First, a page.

According to Rob Hirschfeld, CEO of RackN, Infrastructure Pipeline is a connected set of principles that run to the end, in order to configure infrastructure. Some even consider it to be CI/CD for infrastructure.
Infrastructure Pipeline fits into the Infrastructure as Code (IaC) by making it easier to connect 10, 15, or 20 different systems together and being able to automate that process, or (as Hirshfeld describes) “sort of coupling together or gluing together all of the other infrastructure automation pieces that they had to do from an end-to-end perspective, that is what was game changing.”
Another important thing Infrastructure Pipeline adds is the ability to use the same components and pipelines over and over by simply adding extensions so they can map to a specific environment to easily reuse it.
As to what projects are available to help with IaP, Hirschfeld mentions Digital Rebar, Terraform, and Ansible. Hirschfeld also addresses the always-important idea of best practices when he says, “This is really about connecting systems together and I think one of the common mistakes people make in looking at an infrastructure pipeline, just like we used to do with CI/CD pipelines, is assume that you have to have an end-to-end process to get started.”
Hirschfeld continues, “Really what we’re talking about doing is connecting together more and more things so that an infrastructure pipeline could start in the middle of your process.” Hirschfeld also has this bit of advice to add, “People really shouldn’t think that they’re not succeeding at an infrastructure pipeline if they only have two components automated; they should look at it as, ‘How do I improve it?'” He then concludes, “And that act in itself is a big lift because you might find that adjacent teams aren’t talking the same language or using the same tools, or if they’re not, they don’t have to use the same tools, but they might not be handing off information to each other in ways that are smooth or designed to be adaptable.”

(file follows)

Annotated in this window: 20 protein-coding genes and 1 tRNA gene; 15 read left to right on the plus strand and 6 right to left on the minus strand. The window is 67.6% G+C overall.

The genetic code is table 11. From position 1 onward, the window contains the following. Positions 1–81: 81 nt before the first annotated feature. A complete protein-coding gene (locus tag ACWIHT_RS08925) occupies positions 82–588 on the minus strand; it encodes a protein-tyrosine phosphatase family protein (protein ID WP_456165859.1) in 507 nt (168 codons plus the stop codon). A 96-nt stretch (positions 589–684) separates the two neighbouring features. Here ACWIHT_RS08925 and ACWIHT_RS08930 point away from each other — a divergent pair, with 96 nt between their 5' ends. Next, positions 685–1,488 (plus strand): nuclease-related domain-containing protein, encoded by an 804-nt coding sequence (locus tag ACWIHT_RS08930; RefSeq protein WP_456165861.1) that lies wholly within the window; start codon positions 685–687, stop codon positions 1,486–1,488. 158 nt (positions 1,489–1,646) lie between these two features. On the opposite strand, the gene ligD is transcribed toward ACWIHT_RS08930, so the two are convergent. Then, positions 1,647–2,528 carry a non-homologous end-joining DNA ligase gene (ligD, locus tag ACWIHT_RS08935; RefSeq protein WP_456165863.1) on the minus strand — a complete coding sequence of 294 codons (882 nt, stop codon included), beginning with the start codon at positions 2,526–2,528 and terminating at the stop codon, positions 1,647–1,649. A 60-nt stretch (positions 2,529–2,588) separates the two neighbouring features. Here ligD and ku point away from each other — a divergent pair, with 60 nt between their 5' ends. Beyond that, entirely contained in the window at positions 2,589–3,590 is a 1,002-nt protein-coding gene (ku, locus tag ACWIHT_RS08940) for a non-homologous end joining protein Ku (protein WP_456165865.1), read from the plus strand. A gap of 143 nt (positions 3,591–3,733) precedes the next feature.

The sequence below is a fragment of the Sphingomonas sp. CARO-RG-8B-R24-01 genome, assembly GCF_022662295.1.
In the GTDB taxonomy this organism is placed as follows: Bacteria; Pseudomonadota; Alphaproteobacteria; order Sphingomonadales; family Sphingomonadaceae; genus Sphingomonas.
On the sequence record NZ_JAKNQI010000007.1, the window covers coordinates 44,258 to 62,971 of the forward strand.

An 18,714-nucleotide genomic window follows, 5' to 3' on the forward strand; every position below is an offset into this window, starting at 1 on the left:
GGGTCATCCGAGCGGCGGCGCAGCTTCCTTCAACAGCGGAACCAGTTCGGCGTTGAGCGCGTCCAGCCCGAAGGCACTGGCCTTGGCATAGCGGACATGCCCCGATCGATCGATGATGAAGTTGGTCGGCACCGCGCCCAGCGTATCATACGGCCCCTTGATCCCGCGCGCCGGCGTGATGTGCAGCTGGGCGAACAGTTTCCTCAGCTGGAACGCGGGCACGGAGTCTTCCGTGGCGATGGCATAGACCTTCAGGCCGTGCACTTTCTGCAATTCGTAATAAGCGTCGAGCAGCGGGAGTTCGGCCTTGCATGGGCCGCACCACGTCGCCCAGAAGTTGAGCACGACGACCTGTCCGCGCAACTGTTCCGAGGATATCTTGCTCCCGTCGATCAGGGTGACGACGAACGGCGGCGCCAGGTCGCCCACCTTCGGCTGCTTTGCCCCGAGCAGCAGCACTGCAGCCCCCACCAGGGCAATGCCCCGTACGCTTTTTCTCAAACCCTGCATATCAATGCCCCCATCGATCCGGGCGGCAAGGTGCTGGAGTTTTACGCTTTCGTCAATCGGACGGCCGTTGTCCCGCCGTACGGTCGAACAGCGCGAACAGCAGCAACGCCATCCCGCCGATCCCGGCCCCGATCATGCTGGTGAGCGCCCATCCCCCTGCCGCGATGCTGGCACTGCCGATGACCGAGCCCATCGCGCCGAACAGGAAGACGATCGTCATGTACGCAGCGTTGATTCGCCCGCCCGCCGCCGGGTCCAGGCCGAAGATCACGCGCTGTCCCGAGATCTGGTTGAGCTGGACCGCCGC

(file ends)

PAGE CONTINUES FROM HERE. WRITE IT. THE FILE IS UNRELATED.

The summary of the show is written by Jack Wallen
Topics we covered in this show include:
- Intro to Infrastructure Pipeline
- So if you look at IaC, where does the pipeline come into the picture?
- Can you also kind of elaborate the importance of using Infrastructure Pipeline?
- Is this Infrastructure Pipeline a concept, a process, or is it also a stack of technology?
- What kind of projects are there to help with the Infrastructure Pipeline?
- How much discussion are you seeing already going on around in future plant, or is this concept relatively new?
- If somebody wants to get started with an Infrastructure Pipeline, what resources are there? What is the best place to look at? Can you share some best practices too?
Swapnil Bhartiya: Hi, this is host, Swapnil Bhartiya and welcome TFiR: Let’s Talk. And today we have with us once again, Rob Hirschfeld, co-founder and CEO of RackN. And today we are going to talk about infrastructure pipeline. Rob, first of all, it’s great to have you back on the show.
Rob Hirschfeld: It’s a pleasure to be here. Excited to talk about something as exciting revolutionary as infrastructure pipelines.
Swapnil Bhartiya: Yeah, what exactly it is?
Rob Hirschfeld: So an infrastructure pipeline is a connected set of processes that run end to end, to configure infrastructure. From its configuration or a request for it, all the way through to it working and then importantly through day two. A lot of people like to think of it like a CICD pipeline for code, but for infrastructure. And the consequences and impacts are profound. People are talking about value stream mapping and how we actually connect together a whole bunch of silos or repeat patterns across an organization, or potentially across the industry in the same ways that CICD pipelines have revolutionized how code is delivered.
Swapnil Bhartiya: Right. So if you look at infrastructure as code, where does the pipeline come into the picture?